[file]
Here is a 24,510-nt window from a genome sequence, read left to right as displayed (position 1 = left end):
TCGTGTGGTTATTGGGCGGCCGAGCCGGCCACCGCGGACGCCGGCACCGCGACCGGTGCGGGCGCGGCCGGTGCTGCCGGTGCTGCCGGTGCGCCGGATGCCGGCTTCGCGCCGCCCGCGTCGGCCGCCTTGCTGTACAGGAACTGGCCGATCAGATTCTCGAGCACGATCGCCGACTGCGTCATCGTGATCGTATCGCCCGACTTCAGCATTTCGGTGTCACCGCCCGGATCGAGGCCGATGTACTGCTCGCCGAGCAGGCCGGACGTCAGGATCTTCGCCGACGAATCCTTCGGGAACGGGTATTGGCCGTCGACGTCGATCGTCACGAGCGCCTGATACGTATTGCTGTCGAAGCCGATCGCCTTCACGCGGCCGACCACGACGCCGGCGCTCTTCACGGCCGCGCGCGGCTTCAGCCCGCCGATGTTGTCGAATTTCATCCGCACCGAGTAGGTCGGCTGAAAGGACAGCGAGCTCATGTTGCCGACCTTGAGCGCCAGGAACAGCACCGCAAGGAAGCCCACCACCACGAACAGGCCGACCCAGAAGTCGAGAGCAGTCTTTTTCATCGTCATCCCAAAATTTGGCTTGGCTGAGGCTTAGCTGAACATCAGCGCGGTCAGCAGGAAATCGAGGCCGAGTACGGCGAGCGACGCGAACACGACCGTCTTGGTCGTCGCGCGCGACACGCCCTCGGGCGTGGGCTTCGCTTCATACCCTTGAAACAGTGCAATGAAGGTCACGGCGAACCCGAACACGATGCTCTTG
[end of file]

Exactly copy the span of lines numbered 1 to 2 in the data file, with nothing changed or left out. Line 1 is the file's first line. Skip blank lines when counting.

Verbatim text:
Here is a 24,510-nt window from a genome sequence, read left to right as displayed (position 1 = left end):
TCGTGTGGTTATTGGGCGGCCGAGCCGGCCACCGCGGACGCCGGCACCGCGACCGGTGCGGGCGCGGCCGGTGCTGCCGGTGCTGCCGGTGCGCCGGATGCCGGCTTCGCGCCGCCCGCGTCGGCCGCCTTGCTGTACAGGAACTGGCCGATCAGATTCTCGAGCACGATCGCCGACTGCGTCATCGTGATCGTATCGCCCGACTTCAGCATTTCGGTGTCACCGCCCGGATCGAGGCCGATGTACTGCTCGCCGAGCAGGCCGGACGTCAGGATCTTCGCCGACGAATCCTTCGGGAACGGGTATTGGCCGTCGACGTCGATCGTCACGAGCGCCTGATACGTATTGCTGTCGAAGCCGATCGCCTTCACGCGGCCGACCACGACGCCGGCGCTCTTCACGGCCGCGCGCGGCTTCAGCCCGCCGATGTTGTCGAATTTCATCCGCACCGAGTAGGTCGGCTGAAAGGACAGCGAGCTCATGTTGCCGACCTTGAGCGCCAGGAACAGCACCGCAAGGAAGCCCACCACCACGAACAGGCCGACCCAGAAGTCGAGAGCAGTCTTTTTCATCGTCATCCCAAAATTTGGCTTGGCTGAGGCTTAGCTGAACATCAGCGCGGTCAGCAGGAAATCGAGGCCGAGTACGGCGAGCGACGCGAACACGACCGTCTTGGTCGTCGCGCGCGACACGCCCTCGGGCGTGGGCTTCGCTTCATACCCTTGAAACAGTGCAATGAAGGTCACGGCGAACCCGAACACGATGCTCTTG